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  • Can’t Afford a New Car? Washington Partly to Blame

    NEwscom

    The average price of a new car in 2012 was $30,500. Wondering why? One contributing factor is the new Corporate Average Fuel Economy (CAFE) standards.

    All models from a single manufacturer must reach an average of 35.3 miles per gallon (mpg) by 2016 and 54.5 mpg by 2025. The current average is 29 mpg. We already knew federal fuel efficiency standards don’t reduce global warming, considering that not even cap and trade would have. We knew they don’t reduce dependence on foreign oil. And now, if we didn’t know it before, we know that they don’t help make cars affordable.

    By the government’s own account, the stringent new CAFE standards will increase the average cost of a new car by $3,000 in 2025. The Energy Information Administration warned that new cars priced under $15,000 may no longer be available by 2025. Further, people who buy a new car this year are unlikely to ever realize any fuel savings.

    Efficiency is important, and car buyers certainly look at gas mileage when they consider their purchases. But car manufacturers also know that Americans value other things in their cars, too. Fuel efficiency comes down to a decision about how much you are willing or able to pay for it. Nothing in life is free—including efficiency.

    Americans rejected cap and trade, but unelected officials have been going through the backdoor to implement CAFE standards, which amount to a cap-and-trade system for cars. If President Obama wants to pay a little extra for a little extra, that should be his choice. But he should not take that choice away from the rest of us.

    Economic and environmental goals are not mutually exclusive—efficiency is in the interest of both, for instance. But basic fairness and the President’s green agenda are incompatible.

    According to the 2013 Car Affordability Study by Interest.com, if the typical new car costs $30,550, with an average monthly payment of $550, the five cities most able to afford new cars—or come close—are:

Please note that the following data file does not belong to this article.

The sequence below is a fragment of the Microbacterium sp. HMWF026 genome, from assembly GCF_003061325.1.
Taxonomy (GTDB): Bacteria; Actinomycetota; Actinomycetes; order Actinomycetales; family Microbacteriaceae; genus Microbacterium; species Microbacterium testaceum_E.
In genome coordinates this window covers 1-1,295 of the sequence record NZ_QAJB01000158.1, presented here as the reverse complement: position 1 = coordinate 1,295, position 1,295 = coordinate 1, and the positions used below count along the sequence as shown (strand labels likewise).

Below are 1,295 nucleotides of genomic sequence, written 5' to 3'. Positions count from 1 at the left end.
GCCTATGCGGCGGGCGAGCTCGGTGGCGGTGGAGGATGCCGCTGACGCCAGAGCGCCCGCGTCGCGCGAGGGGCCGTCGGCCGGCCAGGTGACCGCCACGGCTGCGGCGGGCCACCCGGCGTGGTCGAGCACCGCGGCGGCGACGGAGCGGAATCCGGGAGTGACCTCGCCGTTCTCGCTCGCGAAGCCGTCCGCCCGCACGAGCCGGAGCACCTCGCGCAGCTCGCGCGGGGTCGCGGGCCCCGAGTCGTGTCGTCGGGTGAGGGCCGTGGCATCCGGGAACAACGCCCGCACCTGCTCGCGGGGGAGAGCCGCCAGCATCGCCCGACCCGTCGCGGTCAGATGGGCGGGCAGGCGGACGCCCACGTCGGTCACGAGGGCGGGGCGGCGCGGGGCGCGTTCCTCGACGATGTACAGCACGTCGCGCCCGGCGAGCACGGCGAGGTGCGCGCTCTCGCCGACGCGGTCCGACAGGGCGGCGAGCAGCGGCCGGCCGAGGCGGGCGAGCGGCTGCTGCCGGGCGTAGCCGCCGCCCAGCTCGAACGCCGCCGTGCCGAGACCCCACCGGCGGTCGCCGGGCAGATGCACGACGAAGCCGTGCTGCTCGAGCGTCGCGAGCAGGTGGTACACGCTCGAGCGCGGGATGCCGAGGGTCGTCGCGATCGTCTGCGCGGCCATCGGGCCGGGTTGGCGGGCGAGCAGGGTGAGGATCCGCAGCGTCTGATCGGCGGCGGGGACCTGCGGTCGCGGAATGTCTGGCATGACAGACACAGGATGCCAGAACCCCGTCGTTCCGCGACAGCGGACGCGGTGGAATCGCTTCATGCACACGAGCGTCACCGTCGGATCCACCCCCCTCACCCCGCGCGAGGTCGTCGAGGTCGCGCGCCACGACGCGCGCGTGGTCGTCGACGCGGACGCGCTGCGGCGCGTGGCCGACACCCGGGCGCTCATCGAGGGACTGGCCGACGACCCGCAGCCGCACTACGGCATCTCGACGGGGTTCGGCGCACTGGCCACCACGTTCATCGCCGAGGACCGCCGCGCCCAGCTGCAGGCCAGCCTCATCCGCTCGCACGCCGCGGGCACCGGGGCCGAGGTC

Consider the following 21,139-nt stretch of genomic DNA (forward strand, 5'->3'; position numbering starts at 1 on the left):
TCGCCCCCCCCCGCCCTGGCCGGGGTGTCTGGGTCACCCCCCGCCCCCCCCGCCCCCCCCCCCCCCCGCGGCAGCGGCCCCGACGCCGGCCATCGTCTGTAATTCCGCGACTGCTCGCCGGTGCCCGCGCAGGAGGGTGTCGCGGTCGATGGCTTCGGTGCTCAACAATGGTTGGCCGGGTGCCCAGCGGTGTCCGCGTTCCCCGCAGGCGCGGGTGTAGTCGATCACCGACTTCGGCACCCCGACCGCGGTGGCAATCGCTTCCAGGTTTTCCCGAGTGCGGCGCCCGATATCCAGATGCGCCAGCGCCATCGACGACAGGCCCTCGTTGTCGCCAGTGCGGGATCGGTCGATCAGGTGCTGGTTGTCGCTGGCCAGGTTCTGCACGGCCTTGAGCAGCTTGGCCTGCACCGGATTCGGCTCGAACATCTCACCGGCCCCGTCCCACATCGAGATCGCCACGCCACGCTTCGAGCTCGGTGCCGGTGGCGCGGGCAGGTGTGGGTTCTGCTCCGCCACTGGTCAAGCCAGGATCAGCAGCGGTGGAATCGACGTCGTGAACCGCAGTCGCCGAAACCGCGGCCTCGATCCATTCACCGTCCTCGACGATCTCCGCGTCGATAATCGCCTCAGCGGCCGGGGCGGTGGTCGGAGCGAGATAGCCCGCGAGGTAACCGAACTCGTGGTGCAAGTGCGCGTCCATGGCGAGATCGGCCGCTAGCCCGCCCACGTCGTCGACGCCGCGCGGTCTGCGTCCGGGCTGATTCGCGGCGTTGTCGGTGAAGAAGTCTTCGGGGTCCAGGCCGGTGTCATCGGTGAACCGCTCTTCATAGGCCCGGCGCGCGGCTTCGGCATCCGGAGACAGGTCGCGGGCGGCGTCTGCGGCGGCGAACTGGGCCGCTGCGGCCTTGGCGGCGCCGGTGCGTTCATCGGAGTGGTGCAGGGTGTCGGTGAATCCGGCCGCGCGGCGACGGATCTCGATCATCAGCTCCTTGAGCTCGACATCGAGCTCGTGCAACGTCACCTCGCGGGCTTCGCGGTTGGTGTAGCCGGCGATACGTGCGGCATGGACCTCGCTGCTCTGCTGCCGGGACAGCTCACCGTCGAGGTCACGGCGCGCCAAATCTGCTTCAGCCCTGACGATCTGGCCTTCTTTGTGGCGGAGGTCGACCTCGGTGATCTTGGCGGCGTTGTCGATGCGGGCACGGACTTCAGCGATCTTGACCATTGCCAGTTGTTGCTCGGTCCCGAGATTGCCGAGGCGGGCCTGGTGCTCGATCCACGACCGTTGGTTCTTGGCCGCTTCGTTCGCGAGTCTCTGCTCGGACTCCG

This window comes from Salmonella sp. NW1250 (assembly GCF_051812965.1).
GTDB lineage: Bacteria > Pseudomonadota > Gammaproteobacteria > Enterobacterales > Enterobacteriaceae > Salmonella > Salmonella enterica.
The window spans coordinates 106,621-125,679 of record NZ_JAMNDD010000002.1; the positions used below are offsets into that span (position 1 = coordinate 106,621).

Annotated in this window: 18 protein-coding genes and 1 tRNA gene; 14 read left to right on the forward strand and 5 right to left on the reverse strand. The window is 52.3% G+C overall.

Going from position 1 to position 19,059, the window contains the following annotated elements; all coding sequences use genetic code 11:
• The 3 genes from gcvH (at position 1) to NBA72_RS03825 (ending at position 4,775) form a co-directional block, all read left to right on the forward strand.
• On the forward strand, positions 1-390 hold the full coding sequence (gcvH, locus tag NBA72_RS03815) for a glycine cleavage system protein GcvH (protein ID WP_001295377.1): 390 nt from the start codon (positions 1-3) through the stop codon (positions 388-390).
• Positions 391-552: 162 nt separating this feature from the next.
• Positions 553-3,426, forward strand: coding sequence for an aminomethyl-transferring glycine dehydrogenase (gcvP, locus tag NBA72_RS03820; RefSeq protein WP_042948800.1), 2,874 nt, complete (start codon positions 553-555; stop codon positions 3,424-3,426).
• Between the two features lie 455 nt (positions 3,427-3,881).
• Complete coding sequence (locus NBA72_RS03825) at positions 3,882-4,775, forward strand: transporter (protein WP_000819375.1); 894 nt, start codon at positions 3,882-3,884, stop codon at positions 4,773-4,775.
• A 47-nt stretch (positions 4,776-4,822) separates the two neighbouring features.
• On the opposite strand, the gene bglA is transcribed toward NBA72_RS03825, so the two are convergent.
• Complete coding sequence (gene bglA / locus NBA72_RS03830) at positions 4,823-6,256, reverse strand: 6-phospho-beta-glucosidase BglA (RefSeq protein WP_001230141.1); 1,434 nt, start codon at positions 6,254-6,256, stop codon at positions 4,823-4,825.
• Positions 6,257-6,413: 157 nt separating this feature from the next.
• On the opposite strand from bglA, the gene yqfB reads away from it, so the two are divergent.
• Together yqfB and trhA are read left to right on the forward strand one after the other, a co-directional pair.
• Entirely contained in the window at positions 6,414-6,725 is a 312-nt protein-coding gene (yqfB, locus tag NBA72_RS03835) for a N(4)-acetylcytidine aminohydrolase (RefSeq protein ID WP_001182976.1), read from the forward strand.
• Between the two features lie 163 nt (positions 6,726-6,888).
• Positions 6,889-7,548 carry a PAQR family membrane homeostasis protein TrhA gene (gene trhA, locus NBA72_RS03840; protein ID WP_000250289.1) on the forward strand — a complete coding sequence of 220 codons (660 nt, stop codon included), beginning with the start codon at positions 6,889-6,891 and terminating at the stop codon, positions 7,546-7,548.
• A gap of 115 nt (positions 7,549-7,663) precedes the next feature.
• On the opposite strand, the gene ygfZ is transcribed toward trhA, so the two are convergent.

1) Washington, D.C.
    Average household income: $86,680
    Affordable purchase price: $31,940
    Maximum monthly payment: $628

    2) San Francisco
    Average household income: $71,975
    Affordable purchase price: $26,786
    Maximum monthly payment: $537

    3) Boston
    Average household income: $69,455
    Affordable purchase price: $26,025
    Maximum monthly payment: $507

    4) Baltimore
    Average household income: $65,463
    Affordable purchase price: $24,079
    Maximum monthly payment: $468

    5) Minneapolis
    Average household income: $63,352
    Affordable purchase price: $24,042
    Maximum monthly payment: $470

    At the other end of the scale, the five cities least able to handle a car payment are:

    21) Phoenix
    Average household income: $50,058
    Affordable purchase price: $17,243
    Maximum monthly payment: $348

    22) San Antonio
    Average household income: $48,699
    Affordable purchase price: $17,137
    Maximum monthly payment: $334

    23) Detroit
    Average household income: $48,968
    Affordable purchase price: $17,093
    Maximum monthly payment: $332

    24) Miami
    Average household income: $45,407
    Affordable purchase price: $15,188
    Maximum monthly payment: $295

    25) Tampa
    Average household income: $43,832
    Affordable purchase price: $14,516
    Maximum monthly payment: $282

    Posted in Featured [slideshow_deploy]

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